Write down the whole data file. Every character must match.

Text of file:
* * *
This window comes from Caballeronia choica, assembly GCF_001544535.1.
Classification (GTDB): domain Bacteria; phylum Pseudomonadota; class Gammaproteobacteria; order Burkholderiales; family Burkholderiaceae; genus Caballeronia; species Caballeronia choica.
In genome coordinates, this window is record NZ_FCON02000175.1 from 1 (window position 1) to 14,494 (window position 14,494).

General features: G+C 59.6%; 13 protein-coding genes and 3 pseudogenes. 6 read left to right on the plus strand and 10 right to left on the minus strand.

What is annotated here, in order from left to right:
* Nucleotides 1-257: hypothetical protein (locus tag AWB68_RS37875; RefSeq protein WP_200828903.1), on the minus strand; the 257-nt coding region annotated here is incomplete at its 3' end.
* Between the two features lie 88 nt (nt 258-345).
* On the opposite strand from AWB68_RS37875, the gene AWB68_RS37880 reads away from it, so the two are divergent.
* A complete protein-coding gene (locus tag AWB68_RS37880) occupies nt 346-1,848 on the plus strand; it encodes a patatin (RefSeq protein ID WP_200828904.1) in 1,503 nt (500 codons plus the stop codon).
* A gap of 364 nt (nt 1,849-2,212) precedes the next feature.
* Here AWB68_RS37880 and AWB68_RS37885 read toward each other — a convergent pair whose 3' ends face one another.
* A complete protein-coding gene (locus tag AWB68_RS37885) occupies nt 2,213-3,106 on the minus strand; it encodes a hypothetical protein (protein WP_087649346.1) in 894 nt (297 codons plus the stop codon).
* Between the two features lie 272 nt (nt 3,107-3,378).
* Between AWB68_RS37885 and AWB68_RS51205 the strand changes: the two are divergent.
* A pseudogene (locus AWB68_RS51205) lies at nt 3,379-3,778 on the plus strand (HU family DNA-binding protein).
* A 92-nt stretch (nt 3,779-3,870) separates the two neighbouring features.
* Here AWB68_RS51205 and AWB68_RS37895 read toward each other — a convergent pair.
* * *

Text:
This window comes from Caballeronia choica, assembly GCF_001544535.1.
Classification (GTDB): domain Bacteria; phylum Pseudomonadota; class Gammaproteobacteria; order Burkholderiales; family Burkholderiaceae; genus Caballeronia; species Caballeronia choica.
In genome coordinates, this window is record NZ_FCON02000175.1 from 1 (window position 1) to 14,494 (window position 14,494).

General features: G+C 59.6%; 13 protein-coding genes and 3 pseudogenes. 6 read left to right on the plus strand and 10 right to left on the minus strand.

What is annotated here, in order from left to right:
* Nucleotides 1-257: hypothetical protein (locus tag AWB68_RS37875; RefSeq protein WP_200828903.1), on the minus strand; the 257-nt coding region annotated here is incomplete at its 3' end.
* Between the two features lie 88 nt (nt 258-345).
* On the opposite strand from AWB68_RS37875, the gene AWB68_RS37880 reads away from it, so the two are divergent.
* A complete protein-coding gene (locus tag AWB68_RS37880) occupies nt 346-1,848 on the plus strand; it encodes a patatin (RefSeq protein ID WP_200828904.1) in 1,503 nt (500 codons plus the stop codon).
* A gap of 364 nt (nt 1,849-2,212) precedes the next feature.
* Here AWB68_RS37880 and AWB68_RS37885 read toward each other — a convergent pair whose 3' ends face one another.
* A complete protein-coding gene (locus tag AWB68_RS37885) occupies nt 2,213-3,106 on the minus strand; it encodes a hypothetical protein (protein WP_087649346.1) in 894 nt (297 codons plus the stop codon).
* Between the two features lie 272 nt (nt 3,107-3,378).
* Between AWB68_RS37885 and AWB68_RS51205 the strand changes: the two are divergent.
* A pseudogene (locus AWB68_RS51205) lies at nt 3,379-3,778 on the plus strand (HU family DNA-binding protein).
* A 92-nt stretch (nt 3,779-3,870) separates the two neighbouring features.
* Here AWB68_RS51205 and AWB68_RS37895 read toward each other — a convergent pair.